1. For an expression of discontentment with Noel Carroll's philosophy of film in a similar vein, see Robinson (2005: 182ff). Robinson also points to reader-response theory as an important correction to philosophy of film at this point.

2. Robert Allen (1992) and Hoijer (1998) supply overviews of the history of the field of reception analysis in media studies.

3. For a good overview of recent discussions about emotions in cognitive science, see Robinson (2005: 28ff).

4. See discussions on ethicism (e.g. Gaut 1998) and moralism (e.g. Carroll 1998b) in relation to works of art. Ethicism claims that ethical assessment of a work of art is a legitimate part of aesthetic evaluation, while moralism merely entails the weaker claim that we as spectators do assess works of arts morally, and that this is an important part of understanding and engaging in the artwork. The relevance to my discussion here is that both Gaut and Carroll point out that evaluating a character's moral traits is important for engagement in fiction.

5. For a discussion of how empathy is important for fiction film engagement, see Vaage (2007a, 2009).

6. See, e.g., Robinson (2005) and Greg Smith (2003) for accounts in cognitive psychology and cognitive film theory, respectively, emphasizing how the emotions are in part hardwired, but also influenced by cultural contexts and personal experiences.

7. This may not be consciously experienced, however. See Oatley & Gholamain (1997).

8. See again Lazarus (1991: 121ff) on the core relational themes of emotions.

9. On the "what it is like" experience, see Nagel (1974).

10. For a general philosophical discussion, see Goldie (2000: 178ff). See also Murray Smith (1995: 80). For a discussion on what degree of self-reference engagement in fictional characters entails, see Vaage (2005).

11. See also Goldman on projection (Goldman 2006: 164ff).

12. On the development of empathic distress, see Hoffman (2000: 63ff).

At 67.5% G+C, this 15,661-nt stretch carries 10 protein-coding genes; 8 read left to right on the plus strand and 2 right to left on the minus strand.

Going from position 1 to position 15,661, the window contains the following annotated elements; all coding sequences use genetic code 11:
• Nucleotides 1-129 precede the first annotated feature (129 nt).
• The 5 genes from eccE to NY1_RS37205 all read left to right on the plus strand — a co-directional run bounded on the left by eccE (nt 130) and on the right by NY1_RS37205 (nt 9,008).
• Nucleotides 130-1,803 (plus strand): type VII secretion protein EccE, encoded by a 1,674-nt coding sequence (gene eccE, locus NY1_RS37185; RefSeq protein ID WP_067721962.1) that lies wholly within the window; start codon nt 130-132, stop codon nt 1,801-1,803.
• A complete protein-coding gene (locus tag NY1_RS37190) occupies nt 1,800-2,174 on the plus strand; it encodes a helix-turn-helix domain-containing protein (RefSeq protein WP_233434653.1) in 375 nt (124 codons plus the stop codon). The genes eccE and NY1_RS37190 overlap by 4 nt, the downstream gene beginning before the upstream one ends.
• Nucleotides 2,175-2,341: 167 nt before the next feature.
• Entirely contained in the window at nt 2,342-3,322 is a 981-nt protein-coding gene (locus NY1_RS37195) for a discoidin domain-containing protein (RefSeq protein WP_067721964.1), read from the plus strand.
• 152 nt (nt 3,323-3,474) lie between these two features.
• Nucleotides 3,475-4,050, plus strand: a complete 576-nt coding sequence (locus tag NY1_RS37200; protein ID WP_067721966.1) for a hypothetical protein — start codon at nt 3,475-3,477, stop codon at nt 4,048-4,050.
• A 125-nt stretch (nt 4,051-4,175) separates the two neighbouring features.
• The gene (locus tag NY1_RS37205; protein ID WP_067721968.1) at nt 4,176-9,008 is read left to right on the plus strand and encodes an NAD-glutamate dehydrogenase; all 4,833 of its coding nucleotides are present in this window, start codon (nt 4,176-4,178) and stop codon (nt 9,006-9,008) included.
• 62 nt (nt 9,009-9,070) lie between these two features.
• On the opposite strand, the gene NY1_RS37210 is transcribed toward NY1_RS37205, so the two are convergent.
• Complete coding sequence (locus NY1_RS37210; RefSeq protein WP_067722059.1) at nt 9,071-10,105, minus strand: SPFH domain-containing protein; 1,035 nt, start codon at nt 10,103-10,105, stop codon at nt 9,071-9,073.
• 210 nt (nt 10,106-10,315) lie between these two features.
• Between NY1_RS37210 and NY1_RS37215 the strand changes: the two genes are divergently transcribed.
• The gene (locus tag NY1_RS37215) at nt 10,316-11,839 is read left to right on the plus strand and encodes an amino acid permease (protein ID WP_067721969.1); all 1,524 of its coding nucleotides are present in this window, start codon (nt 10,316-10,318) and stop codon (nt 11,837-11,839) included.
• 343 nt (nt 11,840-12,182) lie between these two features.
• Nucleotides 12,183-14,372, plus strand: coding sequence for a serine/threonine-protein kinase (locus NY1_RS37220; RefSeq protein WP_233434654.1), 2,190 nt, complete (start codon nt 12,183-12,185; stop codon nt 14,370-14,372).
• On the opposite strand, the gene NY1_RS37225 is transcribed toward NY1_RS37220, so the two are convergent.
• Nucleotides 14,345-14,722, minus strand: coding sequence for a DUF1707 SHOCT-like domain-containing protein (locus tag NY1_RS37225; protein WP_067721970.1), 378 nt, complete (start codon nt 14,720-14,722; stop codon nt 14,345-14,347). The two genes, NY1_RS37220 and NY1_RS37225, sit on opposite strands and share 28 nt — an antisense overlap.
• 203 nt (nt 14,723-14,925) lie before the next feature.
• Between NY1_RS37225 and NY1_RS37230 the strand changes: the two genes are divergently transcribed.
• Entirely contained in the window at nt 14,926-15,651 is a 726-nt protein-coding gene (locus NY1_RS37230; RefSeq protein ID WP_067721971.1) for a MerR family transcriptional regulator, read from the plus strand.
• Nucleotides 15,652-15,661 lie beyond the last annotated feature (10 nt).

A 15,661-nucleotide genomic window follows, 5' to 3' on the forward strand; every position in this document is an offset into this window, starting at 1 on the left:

13. The parallel to how metaphors work has been pointed out, see Cohen (1999), Kuiken, Miall & Sikora (2004: 183ff) and Miall & Kuiken (2002: 230ff). The point is how metaphors of personal identification make what is unknown familiar by class inclusion or extension: By making me see the character's experience as relevant to something in my own life, I may come to a new understanding of my own situation as the character's experience works as a metaphor for my situation - revealing some similarities that perhaps challenge my previous understanding.

14. For a discussion of the episodic structure of engagement in fiction film, see Vaage (2007b & c).

15. See also Robinson (2005: 57ff).

16. Although she does discuss how the fictional context alters emotional responses elsewhere in her book (Robinson 2005: 143ff).

17. For detailed discussions of empathy and guilt, see Hoffmann (2000).

18. Hanich (forthcoming) points this out not in relation to empathy, but in relation to crying in the cinema. The emotional experience is "pre-packaged", as Hanich puts it.

19. A counterexample at this point would perhaps be gossip, where one could potentially, at the level of narrative, want it to go badly for someone one cares for in real life as well. Nevertheless, gossip of this kind is perhaps also considered immoral. Thanks to an anonymous reviewer for pointing this out.

20. An earlier version of this paper was presented at a Ph.D. seminar at the University of Oslo 2006 and at the Norvegian Media Scholars conference in Lillehammer 2008. I am grateful to all the participants. Thanks also to Steffen Borge, Liv Hausken, David S. Miall and Murray Smith for comments on different drafts.


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MARGRETHE BRUUN VAAGE, Ph.D., Lecturer, Department of Media and Art Studies, Norwegian University of Science and Technology, Trondheim, Norway, margrethe.